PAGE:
2006The Phantom of the Opera becomes the longest-running Broadway show when it marks its 7,486th performance at the Majestic theater, breaking the record held by Cats, another Andrew Lloyd Webber musical.
2003MC Hammer and Vince Neil star in the first season of The Surreal Life on the WB network.More
1967Dave Matthews is born in Johannesburg, South Africa. He eventually settles in Charlottesville, Virginia, and forms The Dave Matthews Band.
1944James Patrick "Jimmy" Page is born in Heston, Middlesex, England. He is a session musician in England before forming The Yardbirds and Led Zeppelin.
2013At the People's Choice Awards, One Direction win Favorite Album (Up All Night) and Favorite Song ("What Makes You Beautiful"). Katy Perry gets Favorite Music Video ("Part of Me"), Favorite Female Artist, Favorite Pop Artist, and Favorite Music Fan Following for her fan club, the Katycats.
2012The White Stripes frontman Jack White appears on the History Channel show American Pickers. In the episode, White buys a stuffed elephant head for the sticker price of $12,500.
2005Neo soul singer D'Angelo is arrested for drunk driving in his Richmond, Virginia, hometown. He is also charged with possession of marijuana and possession of a controlled substance.
2005Mötley Crüe lead singer Vince Neil marries Lia Gerardini at a ceremony in Las Vegas officiated by MC Hammer, who shared a house with Neil on the reality show The Surreal Life. Among the guests are his bandmates Tommy Lee and Nikki Sixx, and basketball star Dennis Rodman. It's Neil's fourth marriage.
2004Miley Cyrus makes her movie debut in Tim Burton's Big Fish, playing 8-year-old Ruthie. She's credited as "Destiny Cyrus."
1991Sinead O'Connor is named Worst-Dressed Woman of 1990 in Mr. Blackwell's annual list.
1981Jazz drummer Cozy Cole, known for the 1958 hits "Topsy" and "Topsy II," dies of cancer at age 71.
John Mayer joins Steve Jobs onstage at the Macworld Expo in San Francisco to introduce Apple's latest invention: the iPhone.
Steve Jobs makes good on his promise that "Apple is going to reinvent the phone." With the introduction of the iPhone, it's clear that clunky smartphones with bulky buttons and keyboards are a thing of the past. The new touchscreen device will allow users to literally have all their media at their fingertips, functioning as a three-in-one iPod, Internet browser, and mobile camera phone (video recording, GPS, and third-party apps would come with future incarnations).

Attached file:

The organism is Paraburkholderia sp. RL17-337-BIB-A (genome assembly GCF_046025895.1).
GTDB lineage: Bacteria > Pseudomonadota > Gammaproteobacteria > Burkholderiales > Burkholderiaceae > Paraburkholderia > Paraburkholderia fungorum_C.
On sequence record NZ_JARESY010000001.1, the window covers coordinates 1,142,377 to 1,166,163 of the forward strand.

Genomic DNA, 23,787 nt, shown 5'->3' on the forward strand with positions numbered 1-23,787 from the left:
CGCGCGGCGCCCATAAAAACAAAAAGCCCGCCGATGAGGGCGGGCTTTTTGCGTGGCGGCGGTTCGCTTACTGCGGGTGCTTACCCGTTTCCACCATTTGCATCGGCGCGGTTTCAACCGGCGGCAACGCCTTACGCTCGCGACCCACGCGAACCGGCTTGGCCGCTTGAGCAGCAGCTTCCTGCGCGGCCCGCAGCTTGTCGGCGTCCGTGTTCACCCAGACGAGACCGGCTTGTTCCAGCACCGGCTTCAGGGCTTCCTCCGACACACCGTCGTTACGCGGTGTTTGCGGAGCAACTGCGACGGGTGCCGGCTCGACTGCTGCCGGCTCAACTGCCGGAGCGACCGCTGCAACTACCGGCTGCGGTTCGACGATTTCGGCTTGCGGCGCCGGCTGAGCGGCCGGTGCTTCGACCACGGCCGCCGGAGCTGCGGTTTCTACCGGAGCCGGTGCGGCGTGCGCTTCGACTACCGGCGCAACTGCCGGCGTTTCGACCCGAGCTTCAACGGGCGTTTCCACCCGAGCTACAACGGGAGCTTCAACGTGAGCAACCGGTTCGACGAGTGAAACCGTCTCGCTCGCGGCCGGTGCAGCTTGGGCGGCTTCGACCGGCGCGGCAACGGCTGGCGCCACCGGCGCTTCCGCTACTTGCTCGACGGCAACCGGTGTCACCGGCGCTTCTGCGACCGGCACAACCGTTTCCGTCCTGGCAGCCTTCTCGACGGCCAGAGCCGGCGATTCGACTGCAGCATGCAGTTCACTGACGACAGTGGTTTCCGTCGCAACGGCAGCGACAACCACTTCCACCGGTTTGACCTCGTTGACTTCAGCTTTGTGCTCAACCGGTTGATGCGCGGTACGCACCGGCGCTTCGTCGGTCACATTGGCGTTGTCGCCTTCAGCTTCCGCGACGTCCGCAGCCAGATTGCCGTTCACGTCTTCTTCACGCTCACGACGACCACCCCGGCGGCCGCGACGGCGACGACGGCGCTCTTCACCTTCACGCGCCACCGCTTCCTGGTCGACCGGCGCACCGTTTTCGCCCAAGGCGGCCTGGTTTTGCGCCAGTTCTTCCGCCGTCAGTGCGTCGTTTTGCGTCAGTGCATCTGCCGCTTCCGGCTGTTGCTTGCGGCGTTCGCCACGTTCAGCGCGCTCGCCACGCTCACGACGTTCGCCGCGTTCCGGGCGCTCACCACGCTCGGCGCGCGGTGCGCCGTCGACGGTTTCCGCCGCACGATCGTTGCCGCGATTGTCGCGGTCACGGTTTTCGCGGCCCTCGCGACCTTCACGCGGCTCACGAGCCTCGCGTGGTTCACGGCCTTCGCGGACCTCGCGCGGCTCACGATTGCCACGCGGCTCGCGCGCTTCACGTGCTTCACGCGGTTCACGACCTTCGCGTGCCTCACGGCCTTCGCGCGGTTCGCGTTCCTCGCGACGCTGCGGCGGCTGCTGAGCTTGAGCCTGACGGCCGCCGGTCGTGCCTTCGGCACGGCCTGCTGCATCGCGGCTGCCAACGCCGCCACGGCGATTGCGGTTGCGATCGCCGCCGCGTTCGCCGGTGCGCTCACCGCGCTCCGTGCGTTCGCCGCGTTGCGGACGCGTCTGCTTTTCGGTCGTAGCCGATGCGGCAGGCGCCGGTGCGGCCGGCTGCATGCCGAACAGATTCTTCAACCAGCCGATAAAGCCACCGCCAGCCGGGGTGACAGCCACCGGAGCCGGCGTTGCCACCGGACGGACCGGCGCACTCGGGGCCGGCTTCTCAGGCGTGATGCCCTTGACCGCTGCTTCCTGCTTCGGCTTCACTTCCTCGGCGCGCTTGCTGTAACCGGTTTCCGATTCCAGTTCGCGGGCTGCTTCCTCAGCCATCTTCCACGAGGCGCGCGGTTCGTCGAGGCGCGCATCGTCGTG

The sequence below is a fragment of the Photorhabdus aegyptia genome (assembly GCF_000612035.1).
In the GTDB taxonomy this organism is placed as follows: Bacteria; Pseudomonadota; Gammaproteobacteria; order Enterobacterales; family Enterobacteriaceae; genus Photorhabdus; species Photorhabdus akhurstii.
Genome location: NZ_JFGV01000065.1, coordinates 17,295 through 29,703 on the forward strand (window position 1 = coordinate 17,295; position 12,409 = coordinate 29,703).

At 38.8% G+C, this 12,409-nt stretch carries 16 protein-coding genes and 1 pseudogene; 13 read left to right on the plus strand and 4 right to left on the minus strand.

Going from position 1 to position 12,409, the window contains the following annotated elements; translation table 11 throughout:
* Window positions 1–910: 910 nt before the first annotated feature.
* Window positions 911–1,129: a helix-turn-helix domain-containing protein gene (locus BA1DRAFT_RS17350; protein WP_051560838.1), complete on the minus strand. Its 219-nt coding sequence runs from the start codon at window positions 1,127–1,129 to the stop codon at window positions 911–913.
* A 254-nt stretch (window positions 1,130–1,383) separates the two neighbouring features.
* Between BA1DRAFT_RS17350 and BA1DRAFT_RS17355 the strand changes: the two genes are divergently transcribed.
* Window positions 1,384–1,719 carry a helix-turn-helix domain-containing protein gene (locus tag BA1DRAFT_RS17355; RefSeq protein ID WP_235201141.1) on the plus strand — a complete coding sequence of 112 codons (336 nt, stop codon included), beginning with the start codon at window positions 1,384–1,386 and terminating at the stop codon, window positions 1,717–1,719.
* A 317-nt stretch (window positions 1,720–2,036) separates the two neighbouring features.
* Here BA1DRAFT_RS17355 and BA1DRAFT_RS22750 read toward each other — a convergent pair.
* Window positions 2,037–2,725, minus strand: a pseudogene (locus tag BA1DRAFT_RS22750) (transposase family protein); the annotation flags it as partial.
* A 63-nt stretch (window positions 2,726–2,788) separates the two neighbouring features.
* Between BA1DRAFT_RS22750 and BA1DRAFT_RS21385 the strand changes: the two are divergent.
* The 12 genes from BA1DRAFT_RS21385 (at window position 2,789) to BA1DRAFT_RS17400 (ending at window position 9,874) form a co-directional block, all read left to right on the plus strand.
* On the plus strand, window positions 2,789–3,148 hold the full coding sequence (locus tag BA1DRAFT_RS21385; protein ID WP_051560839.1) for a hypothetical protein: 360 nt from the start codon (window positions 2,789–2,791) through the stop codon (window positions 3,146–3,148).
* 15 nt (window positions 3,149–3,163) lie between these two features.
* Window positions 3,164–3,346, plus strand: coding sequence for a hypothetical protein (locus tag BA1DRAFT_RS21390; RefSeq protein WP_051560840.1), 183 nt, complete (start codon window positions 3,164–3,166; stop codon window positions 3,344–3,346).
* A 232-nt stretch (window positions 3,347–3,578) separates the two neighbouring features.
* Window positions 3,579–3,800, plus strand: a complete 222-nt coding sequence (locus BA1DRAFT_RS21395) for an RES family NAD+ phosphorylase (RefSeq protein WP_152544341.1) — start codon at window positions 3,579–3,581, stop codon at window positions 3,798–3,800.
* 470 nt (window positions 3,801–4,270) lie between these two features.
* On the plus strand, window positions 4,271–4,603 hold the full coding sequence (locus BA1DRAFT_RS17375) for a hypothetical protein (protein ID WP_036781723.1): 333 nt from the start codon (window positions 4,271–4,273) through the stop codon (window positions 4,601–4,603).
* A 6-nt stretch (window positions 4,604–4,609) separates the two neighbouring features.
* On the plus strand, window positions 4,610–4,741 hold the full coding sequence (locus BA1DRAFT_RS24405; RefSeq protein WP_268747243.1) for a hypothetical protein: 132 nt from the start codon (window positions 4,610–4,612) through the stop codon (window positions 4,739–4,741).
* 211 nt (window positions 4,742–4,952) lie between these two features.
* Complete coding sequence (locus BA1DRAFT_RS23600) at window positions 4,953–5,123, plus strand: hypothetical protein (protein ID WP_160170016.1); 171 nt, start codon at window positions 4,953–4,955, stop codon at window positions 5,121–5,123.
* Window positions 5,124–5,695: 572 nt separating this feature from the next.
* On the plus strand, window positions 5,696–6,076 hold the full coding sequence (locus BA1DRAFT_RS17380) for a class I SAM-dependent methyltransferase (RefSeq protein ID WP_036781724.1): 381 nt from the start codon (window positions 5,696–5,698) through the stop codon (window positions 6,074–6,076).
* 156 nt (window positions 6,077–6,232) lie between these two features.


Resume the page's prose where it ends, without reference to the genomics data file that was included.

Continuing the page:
For music lovers, who have bought two billion songs on iTunes, the iPod capability is a big draw and allows them easier access to their libraries, including songs, albums and playlists, as well as TV shows, movies, and music videos at the swipe of a finger. Jobs demonstrates by tapping his way into the Beatles' Sgt. Pepper album and switching over to Bob Dylan's "Like a Rolling Stone" with ease. "The iPod in 2001 changed everything about music, and we're gonna do it again with the iPhone in 2007," the Apple chairman tells the crowd. The iPhone will also be a nifty tool for musicians, who can use the Internet feature to keep up with their fans on social media and take advantage of impending software for recording and other effects.
You can even use your iPhone to engage in a bit of trickery: Jobs pulls up Google Maps to find the nearest Starbucks and pranks the store by ordering 4,000 lattes.
John Mayer, a hardcore Apple devotee who has been present at the expos for the past seven years – ever since he cold-called Jobs to offer his services as a company man - takes the stage to perform a few tunes to closeout the keynote address. (He also nabs one of the first iPhones when an Apple sales associate hand-delivers a prerelease while he's on tour.)
Upon its release on June 29, Americans hit Apple Stores throughout the country to scoop up the device at $599 a pop for the 8GB model. Apple estimates selling a million iPhones in the first 74 days.